A team of 15 seals is to help British scientists sailing to Antarctica to investigate how melting glacier ice contributes to rising sea levels.

The ambitious £7.4m mission to the Pine Island Glacier will use cutting edge technology, including ground-mapping radar, ocean robots, and missile-like ice tracking probes.

But some of the most important data on sea temperature and salinity will be collected by seals with transmitter boxes glued to their fur.

The seals will capture information with their sensors as they swim to places inaccessible to the scientists.

As well as assisting Antarctic research, they will provide biologists with a better insight into their vulnerability to climate change.

Pierre Dutriex, from the British Antarctic Survey, said: "With moorings you have one point in space, whereas the seals are moving around.

"Basically, we catch some seals, and put the instrument on top of them. No harm is done to the animals.

"All through the winter, they record information as they dive and broadcast the profile of temperature and salinity."

Different species of seals with different behaviour patterns will be tagged, he said. Some migrate, while a group of elephant seals prefer to stay in one place.

Professor Mike Bentley, from the University of Durham, said: "Past experience shows that if you tag seals you do cover quite a large area.

"You can make measurements in winter in areas where you don't get ships."

Pine Island Glacier is thinning at the rate of more than a metre per year, and the speed at which it flows to the sea has accelerated in the past 15 years.

The glacier drains around a tenth of all the ice flowing off the west of Antarctica. It is already the single biggest glacial contributor to rising sea level, and its future impact could be significant.

In July, a giant iceberg measuring 720 square kilometres, roughly eight times the size of Manhattan island in New York, broke off the glacier.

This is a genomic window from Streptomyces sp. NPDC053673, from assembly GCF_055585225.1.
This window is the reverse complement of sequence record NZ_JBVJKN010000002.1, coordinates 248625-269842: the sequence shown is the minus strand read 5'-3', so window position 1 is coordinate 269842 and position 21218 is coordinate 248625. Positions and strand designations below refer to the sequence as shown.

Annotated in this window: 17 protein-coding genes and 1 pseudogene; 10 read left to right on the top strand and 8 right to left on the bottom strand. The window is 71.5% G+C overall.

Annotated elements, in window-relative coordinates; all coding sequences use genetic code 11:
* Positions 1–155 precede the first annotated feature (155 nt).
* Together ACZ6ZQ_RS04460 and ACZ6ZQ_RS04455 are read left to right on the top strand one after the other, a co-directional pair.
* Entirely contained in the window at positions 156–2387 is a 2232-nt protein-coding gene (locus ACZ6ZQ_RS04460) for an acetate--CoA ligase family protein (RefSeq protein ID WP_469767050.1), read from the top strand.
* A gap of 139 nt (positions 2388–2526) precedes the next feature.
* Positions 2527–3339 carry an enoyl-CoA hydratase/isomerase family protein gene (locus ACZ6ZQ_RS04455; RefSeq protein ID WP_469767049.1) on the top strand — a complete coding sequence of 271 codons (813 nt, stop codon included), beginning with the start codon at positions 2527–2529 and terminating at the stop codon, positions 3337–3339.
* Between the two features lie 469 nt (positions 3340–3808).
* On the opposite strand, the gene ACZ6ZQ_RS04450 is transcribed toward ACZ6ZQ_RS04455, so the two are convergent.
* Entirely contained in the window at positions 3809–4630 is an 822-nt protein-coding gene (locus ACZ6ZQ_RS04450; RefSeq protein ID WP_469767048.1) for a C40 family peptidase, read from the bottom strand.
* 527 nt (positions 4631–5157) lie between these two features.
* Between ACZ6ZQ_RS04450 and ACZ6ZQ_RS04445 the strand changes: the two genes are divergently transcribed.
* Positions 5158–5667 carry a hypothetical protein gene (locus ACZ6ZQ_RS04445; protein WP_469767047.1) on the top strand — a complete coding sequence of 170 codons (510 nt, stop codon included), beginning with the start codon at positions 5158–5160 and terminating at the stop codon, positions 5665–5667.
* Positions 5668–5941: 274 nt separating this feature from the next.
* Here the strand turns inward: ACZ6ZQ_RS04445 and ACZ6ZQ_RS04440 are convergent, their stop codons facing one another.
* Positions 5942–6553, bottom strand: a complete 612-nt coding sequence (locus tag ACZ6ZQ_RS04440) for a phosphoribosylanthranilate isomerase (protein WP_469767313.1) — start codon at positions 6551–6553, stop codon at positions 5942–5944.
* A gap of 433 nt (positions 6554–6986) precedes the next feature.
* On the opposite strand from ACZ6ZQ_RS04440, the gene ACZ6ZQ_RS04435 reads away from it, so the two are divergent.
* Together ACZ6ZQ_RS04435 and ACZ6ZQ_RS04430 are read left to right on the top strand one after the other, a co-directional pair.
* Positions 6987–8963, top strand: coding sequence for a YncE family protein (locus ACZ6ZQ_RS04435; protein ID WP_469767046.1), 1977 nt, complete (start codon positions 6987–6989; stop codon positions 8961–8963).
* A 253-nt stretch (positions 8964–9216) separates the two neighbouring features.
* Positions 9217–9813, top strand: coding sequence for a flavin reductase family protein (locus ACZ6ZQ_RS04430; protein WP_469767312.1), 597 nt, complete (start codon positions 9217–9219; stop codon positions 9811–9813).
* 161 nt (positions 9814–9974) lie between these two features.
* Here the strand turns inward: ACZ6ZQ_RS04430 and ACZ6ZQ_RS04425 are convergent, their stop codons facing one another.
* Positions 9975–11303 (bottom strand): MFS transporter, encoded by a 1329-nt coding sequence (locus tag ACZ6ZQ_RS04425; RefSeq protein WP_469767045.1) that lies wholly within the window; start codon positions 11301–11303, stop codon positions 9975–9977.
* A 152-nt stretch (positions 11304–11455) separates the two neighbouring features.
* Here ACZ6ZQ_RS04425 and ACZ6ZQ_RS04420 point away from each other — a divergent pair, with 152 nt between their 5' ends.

Scientists want to know why the glacier is behaving as it is and what effect it might have in decades to come.

Final preparations are being made for a vanguard of around 35 British scientists taking part in the iSTAR mission to travel to the glacier.

They will spend 10 weeks journeying by tractor 600 miles across the ice sheet.

Starting in November, the researchers will map the bedrock beneath the glacier, and sail into the Amundsen Sea to probe the water conditions near the ice.

A fleet of ocean robots known as Seagliders will collect data at different depths, while an unmanned submarine dives beneath the ice shelf.

Rocket-like marker probes dropped by aircraft will "spear" the flowing ice and track its movement to the sea.

Scientists outlined the plans at the British Science Festival at the University of Newcastle.

Professor David Vaughan, from the British Antarctic Survey, said: "Global sea level is now rising at about 3.2 millimetres a year. Our expectation is that over the next century that rate will go up.

"We need to plan for future. The range of uncertainties in sea level rises is still quite large."

Although most sea level rise is caused by thermal expansion - warm temperatures heating the ocean and making it expand - glaciers such as Pine Island make a significant difference.

Understanding and predicting sea level rise is important to the fate of London, which is on a tidal estuary, said Prof Vaughan.

"We need to have a good idea of what sea level is going to do over 100 years," he said. "We started building the Thames barrier after the 1952 floods and it won't be replaced until at least 2030."

Pine Island Glacier is thought to add between 0.1 and 0.25 millimetres to global sea level each year.

"It might sound small but Pine Island is the one losing the most ice, and there are others," Prof Vaughan added. "They all add up and add to the thermal expansion of the oceans."

The contribution of polar ice sheets to rising sea level is also increasing, said the scientists. Ten years ago they accounted for about a 10th of its extent, but today they contribute a third.